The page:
FRAGMENTED OWNERSHIP LEADING TO DIFFICULT LAND ASSEMBLY
The vast majority of brownfield properties are located in urban areas, called infill areas because any development fills in between existing built-up properties. Ownership in cities, however, is often more fragmented than in undeveloped areas – and infill areas typically have a greater number of parcels than an area of equal size in a greenfield location. Consequently, land assembly for redevelopment in infill areas is more challenging because multiple owners require additional time for negotiations and the amenity of infill locations often drive transaction costs up. Furthermore, in older, infill areas where properties have been purchased several times, it is more difficult to establish chains of title before ownership can be transferred.
Fortunately, there is an easy and logical solution to problems of land assembly: denser development. Indeed, smaller sites can still host profitable developments, and in many cases the benefits of prime location outweigh the negatives of a small footprint. Some municipalities also offer land assembly assistance programs to infill developers interested in creating affordable housing.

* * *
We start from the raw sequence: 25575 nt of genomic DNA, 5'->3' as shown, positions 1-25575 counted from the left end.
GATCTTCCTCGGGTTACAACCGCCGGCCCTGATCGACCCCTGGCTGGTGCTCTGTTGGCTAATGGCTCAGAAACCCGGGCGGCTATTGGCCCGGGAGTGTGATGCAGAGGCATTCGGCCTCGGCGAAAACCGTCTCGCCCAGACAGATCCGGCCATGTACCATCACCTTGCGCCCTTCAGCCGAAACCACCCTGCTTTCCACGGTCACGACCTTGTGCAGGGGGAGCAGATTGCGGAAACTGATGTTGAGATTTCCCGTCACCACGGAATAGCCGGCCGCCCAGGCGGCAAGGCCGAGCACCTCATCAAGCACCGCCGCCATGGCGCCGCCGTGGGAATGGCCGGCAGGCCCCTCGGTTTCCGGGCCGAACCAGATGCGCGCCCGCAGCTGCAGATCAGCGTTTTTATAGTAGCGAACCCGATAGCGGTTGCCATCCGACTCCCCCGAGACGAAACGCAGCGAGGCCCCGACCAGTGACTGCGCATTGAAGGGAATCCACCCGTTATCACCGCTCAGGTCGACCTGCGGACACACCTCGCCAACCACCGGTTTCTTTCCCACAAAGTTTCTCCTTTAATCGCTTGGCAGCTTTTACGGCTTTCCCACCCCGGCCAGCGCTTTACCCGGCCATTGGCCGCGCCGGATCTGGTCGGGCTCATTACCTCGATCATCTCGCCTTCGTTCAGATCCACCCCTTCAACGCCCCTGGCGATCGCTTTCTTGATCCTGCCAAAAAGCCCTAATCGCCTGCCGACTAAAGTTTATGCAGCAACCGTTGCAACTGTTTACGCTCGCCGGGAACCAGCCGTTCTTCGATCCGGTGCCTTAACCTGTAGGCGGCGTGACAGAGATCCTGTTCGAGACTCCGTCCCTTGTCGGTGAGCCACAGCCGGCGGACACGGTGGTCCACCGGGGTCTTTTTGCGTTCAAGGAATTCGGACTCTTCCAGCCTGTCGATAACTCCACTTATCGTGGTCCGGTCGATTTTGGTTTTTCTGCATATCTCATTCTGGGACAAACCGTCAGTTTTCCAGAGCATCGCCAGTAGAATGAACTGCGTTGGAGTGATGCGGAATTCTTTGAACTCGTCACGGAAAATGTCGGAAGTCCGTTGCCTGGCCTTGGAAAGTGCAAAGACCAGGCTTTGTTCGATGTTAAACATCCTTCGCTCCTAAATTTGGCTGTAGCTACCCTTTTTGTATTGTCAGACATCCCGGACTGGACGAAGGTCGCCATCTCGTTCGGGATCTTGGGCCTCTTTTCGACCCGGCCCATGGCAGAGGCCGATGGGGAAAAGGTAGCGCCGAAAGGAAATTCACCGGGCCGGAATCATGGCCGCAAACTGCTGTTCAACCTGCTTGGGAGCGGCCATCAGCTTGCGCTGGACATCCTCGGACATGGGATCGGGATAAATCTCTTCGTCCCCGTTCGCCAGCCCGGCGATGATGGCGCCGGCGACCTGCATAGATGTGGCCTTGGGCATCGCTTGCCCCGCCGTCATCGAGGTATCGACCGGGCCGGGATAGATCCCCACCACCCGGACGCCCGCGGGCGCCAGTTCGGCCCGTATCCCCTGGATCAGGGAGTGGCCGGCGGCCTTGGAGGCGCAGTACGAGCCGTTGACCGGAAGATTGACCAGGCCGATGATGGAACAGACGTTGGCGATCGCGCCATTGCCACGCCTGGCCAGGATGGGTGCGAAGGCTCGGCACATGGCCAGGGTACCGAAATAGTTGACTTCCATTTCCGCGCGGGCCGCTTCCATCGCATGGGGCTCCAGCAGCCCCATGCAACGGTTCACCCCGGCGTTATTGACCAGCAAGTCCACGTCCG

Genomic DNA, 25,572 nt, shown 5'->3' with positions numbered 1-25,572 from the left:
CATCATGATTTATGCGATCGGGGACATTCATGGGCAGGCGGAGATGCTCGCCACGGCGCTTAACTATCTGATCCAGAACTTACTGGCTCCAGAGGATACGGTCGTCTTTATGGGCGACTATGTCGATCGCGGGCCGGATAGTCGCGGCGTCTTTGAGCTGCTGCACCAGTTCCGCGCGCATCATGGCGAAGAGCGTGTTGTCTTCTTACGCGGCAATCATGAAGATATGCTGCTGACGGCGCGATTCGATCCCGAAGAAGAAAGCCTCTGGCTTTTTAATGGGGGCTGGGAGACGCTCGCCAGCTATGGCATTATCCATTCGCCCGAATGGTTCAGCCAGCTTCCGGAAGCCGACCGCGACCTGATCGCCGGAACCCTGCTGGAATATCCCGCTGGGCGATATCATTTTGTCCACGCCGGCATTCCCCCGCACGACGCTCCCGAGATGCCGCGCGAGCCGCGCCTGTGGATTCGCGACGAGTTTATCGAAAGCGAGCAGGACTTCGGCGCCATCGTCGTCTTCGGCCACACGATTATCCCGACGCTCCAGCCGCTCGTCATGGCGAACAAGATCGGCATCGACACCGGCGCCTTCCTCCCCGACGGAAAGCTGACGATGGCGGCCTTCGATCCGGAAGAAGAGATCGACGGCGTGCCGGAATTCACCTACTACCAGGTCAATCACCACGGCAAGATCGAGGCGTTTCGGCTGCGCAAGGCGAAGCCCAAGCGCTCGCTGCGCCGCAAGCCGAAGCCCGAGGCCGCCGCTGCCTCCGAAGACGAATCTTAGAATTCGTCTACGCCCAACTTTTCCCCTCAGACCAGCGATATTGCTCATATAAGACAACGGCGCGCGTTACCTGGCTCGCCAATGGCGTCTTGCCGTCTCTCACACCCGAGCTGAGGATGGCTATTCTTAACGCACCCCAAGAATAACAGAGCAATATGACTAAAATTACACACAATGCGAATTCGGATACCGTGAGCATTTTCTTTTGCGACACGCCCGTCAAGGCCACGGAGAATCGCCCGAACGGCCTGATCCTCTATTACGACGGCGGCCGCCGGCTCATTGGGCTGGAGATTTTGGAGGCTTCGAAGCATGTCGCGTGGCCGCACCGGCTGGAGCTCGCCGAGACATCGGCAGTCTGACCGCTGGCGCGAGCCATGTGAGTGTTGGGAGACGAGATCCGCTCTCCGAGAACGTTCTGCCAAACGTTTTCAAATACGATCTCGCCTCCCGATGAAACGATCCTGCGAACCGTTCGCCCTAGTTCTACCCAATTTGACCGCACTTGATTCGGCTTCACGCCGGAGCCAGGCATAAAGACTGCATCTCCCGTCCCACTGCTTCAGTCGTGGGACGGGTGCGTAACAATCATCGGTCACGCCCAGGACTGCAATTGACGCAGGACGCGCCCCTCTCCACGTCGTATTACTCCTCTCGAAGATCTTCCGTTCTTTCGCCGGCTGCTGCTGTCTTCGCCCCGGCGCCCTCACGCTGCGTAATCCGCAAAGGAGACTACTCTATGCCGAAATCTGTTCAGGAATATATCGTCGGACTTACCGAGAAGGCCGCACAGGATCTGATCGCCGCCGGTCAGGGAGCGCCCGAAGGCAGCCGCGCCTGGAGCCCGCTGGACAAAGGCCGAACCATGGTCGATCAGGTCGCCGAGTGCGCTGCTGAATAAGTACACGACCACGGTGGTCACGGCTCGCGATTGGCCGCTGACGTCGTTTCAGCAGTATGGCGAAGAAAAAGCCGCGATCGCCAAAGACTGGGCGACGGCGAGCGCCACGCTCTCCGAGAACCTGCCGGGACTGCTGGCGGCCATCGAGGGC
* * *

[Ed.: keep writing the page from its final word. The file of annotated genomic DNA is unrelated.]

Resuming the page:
By definition, brownfields are sites with real and/or perceived environmental contamination, and therefore redevelopment on such land is more difficult since contaminants must be removed before construction can begin. The risks of contamination and cleanup costs can be a daunting prospect for potential developers, but often the sale prices of such properties reflect the associated liability for cleanup. The lower purchase price associated with brownfield properties can offset later cleanup costs.
Fortunately, there are a number of options for developers to limit cleanup costs. Among insurance products available to developers, pollution liability insurance covers property value declines associated with the discovery of pollution, and cost-cap insurance limits cleanup cost overrun by covering costs exceeding those projected in a remediation plan. Further, federal, state, and local governments often work with brownfield developers to provide tools and assistance for contamination assessment, cleanup, and redevelopment. In Minnesota, U.S. EPA, the Minnesota Department of Employment & Economic Development, the Metropolitan Council, and some county (Hennepin and Ramsey) and municipal governments offer funding programs to infill developers.